How Do New Government Regulations Impact a Personal Injury Claims?
When the government promulgates new regulations or updates older regulations, often, the effect is to impose new duties on those entities being regulated. This is important to Louisiana personal injury claims because accident victims must prove negligence in order to successfully recover compensation and “duty” is one of four legal elements that must be proven. The other three legal elements that must be proven are: breach of at least one duty, causation and actual injury, damage, or death.
Duties can be imposed generally such as the duties of Louisiana drivers to keep a proper and good lookout for dangers and drive with caution. But, many duties are imposed by statutes and by regulations. For example, it is a statutory requirement here in Louisiana that drivers must obey the speed limit and traffic control signals (like stop signs and traffic lights). The statutes and regulations impose the duty and if the statute/regulation is violated, then the duty is breached. In this way, two of the necessary elements for negligence have been proven. So, to continue the example, if a person was speeding or failed to stop at a red light, then the driver has breached one or more duties imposed by law. If a crash and injuries are caused by that breach (or those breaches), then the driver will be liable to compensate the victim(s) for injuries and property damage. When a new law or regulation goes into effect, then new duties are often imposed.
This applies just as well to laws and regulations involving businesses. For example, as reported here, in November 2021, the Louisiana Office of Conservation introduced regulations with respect to oil storage tanks. Owners of oil storage tanks must now comply with several new rules including:
● Building fences at least four feet high (with gate to be locked when the tank site is unattended)
● Warning signs must be posted about the flammable contents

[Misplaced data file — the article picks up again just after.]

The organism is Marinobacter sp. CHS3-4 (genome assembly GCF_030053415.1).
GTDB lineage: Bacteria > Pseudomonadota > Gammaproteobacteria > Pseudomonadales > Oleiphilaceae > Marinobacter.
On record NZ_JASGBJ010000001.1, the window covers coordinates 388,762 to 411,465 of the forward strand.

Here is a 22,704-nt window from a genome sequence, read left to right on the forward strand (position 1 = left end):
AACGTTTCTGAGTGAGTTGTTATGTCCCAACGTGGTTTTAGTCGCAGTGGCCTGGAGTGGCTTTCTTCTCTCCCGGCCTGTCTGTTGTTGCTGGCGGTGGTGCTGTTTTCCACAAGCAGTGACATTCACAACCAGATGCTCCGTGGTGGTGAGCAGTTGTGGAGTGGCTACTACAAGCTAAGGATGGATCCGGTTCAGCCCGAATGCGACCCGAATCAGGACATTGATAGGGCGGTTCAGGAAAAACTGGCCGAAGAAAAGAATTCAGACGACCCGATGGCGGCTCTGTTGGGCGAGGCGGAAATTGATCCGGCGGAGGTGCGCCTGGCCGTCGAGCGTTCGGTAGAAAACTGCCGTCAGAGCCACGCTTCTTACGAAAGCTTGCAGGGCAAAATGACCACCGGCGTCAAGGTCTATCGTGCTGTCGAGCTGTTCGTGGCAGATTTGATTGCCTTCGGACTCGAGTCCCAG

● Access doors, hatches and other points must remain securely sealed (unless part of a pressure relief system)
As also reported, the new regulations apply to any oil storage tank site within town or city limits, within 500 feet of homes and highways and within 1,000 feet of a church or school.
The new regulations were imposed in response to the death of a teenager who died in February 2021 in an oil tank explosion in Beauregard Parish.
As noted, new regulations impose new duties and failure to comply with the new regulations will be a breach of those duties. So, going forward, if a person is injured or killed in an oil tank explosion, and, for example, the owners and operators did NOT build the four-foot fence or post the warning signs, then, legally, it will be much easier to hold the owners and operators liable for the resulting injury or fatality.
Our Attorneys Can Help
For more information, contact the Louisiana personal injury lawyers at Mansfield, Melancon, Cranmer & Dick LLC. We have a proven track record of success handling many types of Louisiana personal injury cases including car accidents, boating accidents, motorcycle accidents, premises liability accidents, and cases involving nursing care facility abuse/neglect. Contact us by calling one of our offices: New Orleans at (504) 500-1108, Baton Rouge at (225) 612-0800, or Lafayette at (337) 409-0003. You can also request a free consultation by using our “Contact Us” page.